|James F. Henry|
James F. Henry, from the Birmingham firm of Cabaniss Johnston Gardner Dumas and O'Neal, asks that our post -- about his name appearing on the list of paying customers at the Ashley Madison extramarital-affairs Web site -- be removed. Our post on Henry is dated March 23, 2016, when he was with the Bradley Arant firm in Birmingham. Why did Henry just now conclude that a fairly old post is false and defamatory? An answer to that question eludes us.
We've had a number of peculiar encounters with Ashley Madison types and their lawyers, demanding this and threatening that. The most recent came from Andy Schroeder, CEO of South Central Steel in Harpersville, AL. So far, nothing has come of any of them, and that might prove to be the case with the James F. Henry missive. But Henry's claim could be the oddest of an odd lot.
The e-mail, on Henry's behalf, came from a lawyer named David M. Deutsch. When I searched for Deutsch's name at the Alabama State Bar, I came up with nothing -- and that made me go "Hmmm." A general Web search turned up a lawyer by that name at the Deutsch Law Firm, with offices in New York City and Boca Raton, Florida.
Here is Deutsch's introductory e-mail to us on James F. Henry's behalf:
To Whom It May Concern:
Please be advised that we represent James Henry. It has come to our attention that the following article was posted and available for public view on your blog:
There are a number of false statements made in the post listed above:
1. Mr. Henry was not a paying customer of Ashley Madison.
2. Posting a picture of Mr. Henry's house and speculating on its value in conjunction with your false statements is a violation of Mr. Henry's privacy.
3. Mr. Henry has been divorced from Kelly Henry since 2007. You falsely state that he was married.
4. Additionally, you falsely imply that Mr. Henry was neglecting his family and his clients. In addition, you falsely speculate about whether Mr. Henry has children and imply that he may be neglecting them.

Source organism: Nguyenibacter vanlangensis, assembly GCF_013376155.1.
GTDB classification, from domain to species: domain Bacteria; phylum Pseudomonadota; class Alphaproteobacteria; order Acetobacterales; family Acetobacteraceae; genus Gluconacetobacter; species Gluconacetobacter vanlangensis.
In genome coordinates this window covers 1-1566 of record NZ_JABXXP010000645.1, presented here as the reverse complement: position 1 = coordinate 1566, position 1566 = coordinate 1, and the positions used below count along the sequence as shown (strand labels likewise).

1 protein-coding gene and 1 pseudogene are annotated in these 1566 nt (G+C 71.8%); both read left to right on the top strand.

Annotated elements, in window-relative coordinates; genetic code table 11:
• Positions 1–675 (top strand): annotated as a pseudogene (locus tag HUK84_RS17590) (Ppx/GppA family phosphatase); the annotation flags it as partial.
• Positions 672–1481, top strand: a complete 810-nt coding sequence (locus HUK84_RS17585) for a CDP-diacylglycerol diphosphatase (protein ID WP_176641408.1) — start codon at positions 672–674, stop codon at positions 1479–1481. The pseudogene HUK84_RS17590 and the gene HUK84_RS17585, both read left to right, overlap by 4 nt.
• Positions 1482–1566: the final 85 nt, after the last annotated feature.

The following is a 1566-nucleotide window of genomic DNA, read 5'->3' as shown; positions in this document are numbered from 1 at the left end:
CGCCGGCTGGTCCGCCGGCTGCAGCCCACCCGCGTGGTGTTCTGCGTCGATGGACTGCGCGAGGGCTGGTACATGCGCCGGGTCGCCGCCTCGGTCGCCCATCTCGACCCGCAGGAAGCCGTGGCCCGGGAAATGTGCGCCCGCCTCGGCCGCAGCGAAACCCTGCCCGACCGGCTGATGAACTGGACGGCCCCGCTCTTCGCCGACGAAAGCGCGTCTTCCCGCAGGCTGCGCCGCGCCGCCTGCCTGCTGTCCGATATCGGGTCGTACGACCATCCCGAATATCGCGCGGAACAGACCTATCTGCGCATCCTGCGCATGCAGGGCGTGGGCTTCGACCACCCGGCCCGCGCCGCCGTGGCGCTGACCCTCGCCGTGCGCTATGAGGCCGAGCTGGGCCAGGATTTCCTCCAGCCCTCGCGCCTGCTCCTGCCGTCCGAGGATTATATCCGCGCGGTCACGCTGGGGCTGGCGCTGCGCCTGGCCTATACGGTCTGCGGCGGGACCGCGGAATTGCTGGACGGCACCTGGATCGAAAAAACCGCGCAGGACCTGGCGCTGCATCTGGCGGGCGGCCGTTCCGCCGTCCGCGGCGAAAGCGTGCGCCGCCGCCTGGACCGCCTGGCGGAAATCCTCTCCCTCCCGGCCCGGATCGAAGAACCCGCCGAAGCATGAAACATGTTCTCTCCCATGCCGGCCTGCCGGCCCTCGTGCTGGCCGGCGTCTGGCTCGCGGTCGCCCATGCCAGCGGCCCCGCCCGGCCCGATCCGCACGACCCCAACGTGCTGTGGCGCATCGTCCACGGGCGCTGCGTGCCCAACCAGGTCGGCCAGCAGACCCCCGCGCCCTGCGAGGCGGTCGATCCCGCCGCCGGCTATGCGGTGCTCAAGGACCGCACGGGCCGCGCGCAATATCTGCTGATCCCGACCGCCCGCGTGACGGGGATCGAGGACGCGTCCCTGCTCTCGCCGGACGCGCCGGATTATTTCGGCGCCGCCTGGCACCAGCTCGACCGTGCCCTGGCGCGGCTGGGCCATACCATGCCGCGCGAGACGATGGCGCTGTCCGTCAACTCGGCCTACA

The continued publication of this defamatory post is causing ongoing compensatory damages and emotional distress.
We respectfully request that the link be removed from the blog. Your prompt assistance to this matter would be greatly appreciated.
If I can provide you with any further information, please don’t hesitate to ask.
Thank you in advance for your help.
I've had a fair amount of practice in dealing with stuff like this, so it didn't take me long to respond:
You have cited nothing that is false or defamatory in the post, and it will not be removed.
1. Mr. Henry does appear on the list of Ashley Madison paying customers. That's what the post says, and it is true. His current wife admits in a comment on the post that it's true. You might want to check that out.
2. Posting a picture of a house, a picture that is available to anyone with an Internet connection, is an invasion of privacy? You must be joking. I guess you are going to sue the real estate firm that put the photo on the Web, or Google Earth, which puts millions of house photos on the Web?
3. You will notice that the post includes a comment from Linda Henry, who corrects the marital information and admits her husband's name is on the AM list. Mrs. Henry says he was married at the time of the post -- to her, not the other wife. Via that comment, I corrected the information about his wife's name. Overall, the post is accurate in regards to marital information.
4. This is as baseless and ridiculous as your other assertions.
A note: Anyone who files a groundless lawsuit against me will be met with counterclaims, bar complaints, and any other appropriate response. You have not, and cannot, point to anything inaccurate in the post -- and it will not be removed. You might have been wise to check with Mrs. Henry before dashing off this e-mail.
James F. Henry's wife, Linda Henry, left a comment on our post, admitting her husband's name is on the Ashley Madison list? Yep, I'm not imaginative enough to make this stuff up, folks. Perhaps this thought flashed briefly through Mr. Deutsch's cranium after reading my response: "Yikes, that pokes a slight hole in the defamation claim we were planning."
Actually, that's not the only problem Mr. Deutsch would have bringing a defamation claim on Mr. Henry's behalf. More on that -- and Mrs. Henry's comments, which apparently were news to Mr. Henry and his lawyer -- in an upcoming post.
(To be continued)